Can targeted cellphone advertising by a lawsuit defendant constitute jury tampering?
That was one of the issues earlier this month when lawyers for plaintiffs in a case against the makers of the Roundup weed killer asked a California judge to block the company from running ads about Roundup safety and product studies, report the Recorder and the Northern California Record.
Plaintiffs Alva and Alberta Pilliod claim that the weed killer, made by Monsanto, gave them cancer. Their lawyers cited a Wall Street Journal ad on product safety that ran the first day of voir dire, as well as targeted cellphone advertising known as geofencing or geomarketing, according to the Recorder story.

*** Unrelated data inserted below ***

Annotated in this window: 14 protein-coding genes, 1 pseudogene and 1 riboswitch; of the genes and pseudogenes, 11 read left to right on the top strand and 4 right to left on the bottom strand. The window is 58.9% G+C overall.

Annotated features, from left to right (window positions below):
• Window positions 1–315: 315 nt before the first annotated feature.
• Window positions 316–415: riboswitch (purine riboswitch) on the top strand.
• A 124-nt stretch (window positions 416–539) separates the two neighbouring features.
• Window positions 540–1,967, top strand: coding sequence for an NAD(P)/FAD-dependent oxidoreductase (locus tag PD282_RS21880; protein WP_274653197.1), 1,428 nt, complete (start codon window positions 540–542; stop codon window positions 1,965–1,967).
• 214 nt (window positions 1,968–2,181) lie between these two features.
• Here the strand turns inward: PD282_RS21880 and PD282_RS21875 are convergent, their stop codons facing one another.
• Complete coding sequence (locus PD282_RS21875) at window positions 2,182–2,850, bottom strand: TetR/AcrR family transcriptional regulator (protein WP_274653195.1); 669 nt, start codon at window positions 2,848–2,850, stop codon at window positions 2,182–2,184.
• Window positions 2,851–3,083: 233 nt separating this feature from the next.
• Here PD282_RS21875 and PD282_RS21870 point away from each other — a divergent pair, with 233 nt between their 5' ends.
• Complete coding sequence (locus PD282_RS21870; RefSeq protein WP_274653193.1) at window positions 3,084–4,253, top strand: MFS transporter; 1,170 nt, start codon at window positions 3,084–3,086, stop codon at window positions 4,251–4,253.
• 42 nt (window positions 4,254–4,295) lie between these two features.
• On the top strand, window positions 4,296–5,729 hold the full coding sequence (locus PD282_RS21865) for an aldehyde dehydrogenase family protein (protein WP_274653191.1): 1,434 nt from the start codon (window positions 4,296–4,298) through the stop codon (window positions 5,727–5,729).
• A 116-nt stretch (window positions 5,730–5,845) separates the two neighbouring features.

Geofencing sends pop-up ads to cellphone apps within targeted geographic areas. The plaintiffs lawyers asked Judge Winifred Smith of Alameda County to ban the targeted ads within a quarter of a mile of the courthouse.
Smith denied the motion. The court is not persuaded that the alleged geomarketing is materially different from carrying signs outside a courthouse or carrying placards or wearing buttons inside a courtroom, or that it requires a different judicial response, she ruled April 4....